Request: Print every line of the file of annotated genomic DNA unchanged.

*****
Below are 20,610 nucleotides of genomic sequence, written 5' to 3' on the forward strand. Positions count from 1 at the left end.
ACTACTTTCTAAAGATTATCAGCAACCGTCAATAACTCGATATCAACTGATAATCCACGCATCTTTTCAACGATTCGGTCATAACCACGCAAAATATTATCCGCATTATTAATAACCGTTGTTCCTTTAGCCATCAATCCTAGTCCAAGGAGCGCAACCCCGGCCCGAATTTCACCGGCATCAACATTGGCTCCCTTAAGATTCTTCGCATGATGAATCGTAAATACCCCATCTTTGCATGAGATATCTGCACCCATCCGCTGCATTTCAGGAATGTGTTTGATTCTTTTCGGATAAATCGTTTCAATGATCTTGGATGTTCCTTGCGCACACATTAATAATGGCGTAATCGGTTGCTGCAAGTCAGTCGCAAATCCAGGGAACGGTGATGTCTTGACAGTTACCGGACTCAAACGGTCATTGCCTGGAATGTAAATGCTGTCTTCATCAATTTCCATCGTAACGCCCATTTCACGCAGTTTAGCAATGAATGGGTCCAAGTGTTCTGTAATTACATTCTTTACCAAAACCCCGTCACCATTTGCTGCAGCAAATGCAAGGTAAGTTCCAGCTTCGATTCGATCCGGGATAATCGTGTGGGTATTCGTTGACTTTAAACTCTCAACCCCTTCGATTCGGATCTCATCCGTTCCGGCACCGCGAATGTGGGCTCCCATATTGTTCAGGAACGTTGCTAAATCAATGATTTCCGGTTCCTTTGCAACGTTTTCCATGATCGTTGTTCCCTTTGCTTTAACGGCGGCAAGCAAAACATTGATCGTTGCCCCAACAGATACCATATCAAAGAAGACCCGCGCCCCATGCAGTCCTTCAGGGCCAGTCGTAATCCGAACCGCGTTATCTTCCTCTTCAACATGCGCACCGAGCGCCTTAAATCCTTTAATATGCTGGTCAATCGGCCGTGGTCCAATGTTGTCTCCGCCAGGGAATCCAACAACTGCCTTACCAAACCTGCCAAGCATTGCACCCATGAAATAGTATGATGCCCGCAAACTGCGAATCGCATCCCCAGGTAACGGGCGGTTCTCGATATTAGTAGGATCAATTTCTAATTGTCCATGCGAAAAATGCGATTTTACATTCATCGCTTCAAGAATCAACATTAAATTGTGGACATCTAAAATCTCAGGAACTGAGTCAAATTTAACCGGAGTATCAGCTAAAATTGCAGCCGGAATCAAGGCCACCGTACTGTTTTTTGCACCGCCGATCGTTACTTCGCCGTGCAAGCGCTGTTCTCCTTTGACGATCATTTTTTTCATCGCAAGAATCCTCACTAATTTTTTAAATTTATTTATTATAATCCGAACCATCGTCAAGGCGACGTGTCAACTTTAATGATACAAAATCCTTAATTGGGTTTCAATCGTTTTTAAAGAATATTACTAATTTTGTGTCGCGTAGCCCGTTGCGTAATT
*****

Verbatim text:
Below are 20,610 nucleotides of genomic sequence, written 5' to 3' on the forward strand. Positions count from 1 at the left end.
ACTACTTTCTAAAGATTATCAGCAACCGTCAATAACTCGATATCAACTGATAATCCACGCATCTTTTCAACGATTCGGTCATAACCACGCAAAATATTATCCGCATTATTAATAACCGTTGTTCCTTTAGCCATCAATCCTAGTCCAAGGAGCGCAACCCCGGCCCGAATTTCACCGGCATCAACATTGGCTCCCTTAAGATTCTTCGCATGATGAATCGTAAATACCCCATCTTTGCATGAGATATCTGCACCCATCCGCTGCATTTCAGGAATGTGTTTGATTCTTTTCGGATAAATCGTTTCAATGATCTTGGATGTTCCTTGCGCACACATTAATAATGGCGTAATCGGTTGCTGCAAGTCAGTCGCAAATCCAGGGAACGGTGATGTCTTGACAGTTACCGGACTCAAACGGTCATTGCCTGGAATGTAAATGCTGTCTTCATCAATTTCCATCGTAACGCCCATTTCACGCAGTTTAGCAATGAATGGGTCCAAGTGTTCTGTAATTACATTCTTTACCAAAACCCCGTCACCATTTGCTGCAGCAAATGCAAGGTAAGTTCCAGCTTCGATTCGATCCGGGATAATCGTGTGGGTATTCGTTGACTTTAAACTCTCAACCCCTTCGATTCGGATCTCATCCGTTCCGGCACCGCGAATGTGGGCTCCCATATTGTTCAGGAACGTTGCTAAATCAATGATTTCCGGTTCCTTTGCAACGTTTTCCATGATCGTTGTTCCCTTTGCTTTAACGGCGGCAAGCAAAACATTGATCGTTGCCCCAACAGATACCATATCAAAGAAGACCCGCGCCCCATGCAGTCCTTCAGGGCCAGTCGTAATCCGAACCGCGTTATCTTCCTCTTCAACATGCGCACCGAGCGCCTTAAATCCTTTAATATGCTGGTCAATCGGCCGTGGTCCAATGTTGTCTCCGCCAGGGAATCCAACAACTGCCTTACCAAACCTGCCAAGCATTGCACCCATGAAATAGTATGATGCCCGCAAACTGCGAATCGCATCCCCAGGTAACGGGCGGTTCTCGATATTAGTAGGATCAATTTCTAATTGTCCATGCGAAAAATGCGATTTTACATTCATCGCTTCAAGAATCAACATTAAATTGTGGACATCTAAAATCTCAGGAACTGAGTCAAATTTAACCGGAGTATCAGCTAAAATTGCAGCCGGAATCAAGGCCACCGTACTGTTTTTTGCACCGCCGATCGTTACTTCGCCGTGCAAGCGCTGTTCTCCTTTGACGATCATTTTTTTCATCGCAAGAATCCTCACTAATTTTTTAAATTTATTTATTATAATCCGAACCATCGTCAAGGCGACGTGTCAACTTTAATGATACAAAATCCTTAATTGGGTTTCAATCGTTTTTAAAGAATATTACTAATTTTGTGTCGCGTAGCCCGTTGCGTAATT